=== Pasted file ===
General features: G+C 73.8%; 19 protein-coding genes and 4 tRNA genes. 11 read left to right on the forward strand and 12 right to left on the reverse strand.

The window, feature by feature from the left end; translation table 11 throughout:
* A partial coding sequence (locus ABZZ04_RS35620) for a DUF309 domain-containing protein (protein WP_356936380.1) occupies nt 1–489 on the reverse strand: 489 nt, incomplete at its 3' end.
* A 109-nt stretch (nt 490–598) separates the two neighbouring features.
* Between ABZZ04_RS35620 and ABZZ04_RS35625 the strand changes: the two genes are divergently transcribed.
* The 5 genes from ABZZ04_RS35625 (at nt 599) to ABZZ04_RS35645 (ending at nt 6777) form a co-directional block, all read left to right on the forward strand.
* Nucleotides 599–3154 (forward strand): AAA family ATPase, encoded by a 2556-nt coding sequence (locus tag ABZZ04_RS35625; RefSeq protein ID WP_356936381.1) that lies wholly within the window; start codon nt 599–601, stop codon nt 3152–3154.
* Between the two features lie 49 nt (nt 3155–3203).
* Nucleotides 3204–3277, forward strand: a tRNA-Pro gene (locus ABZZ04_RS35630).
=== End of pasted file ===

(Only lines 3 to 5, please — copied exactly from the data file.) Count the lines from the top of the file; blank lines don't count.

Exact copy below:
* A partial coding sequence (locus ABZZ04_RS35620) for a DUF309 domain-containing protein (protein WP_356936380.1) occupies nt 1–489 on the reverse strand: 489 nt, incomplete at its 3' end.
* A 109-nt stretch (nt 490–598) separates the two neighbouring features.
* Between ABZZ04_RS35620 and ABZZ04_RS35625 the strand changes: the two genes are divergently transcribed.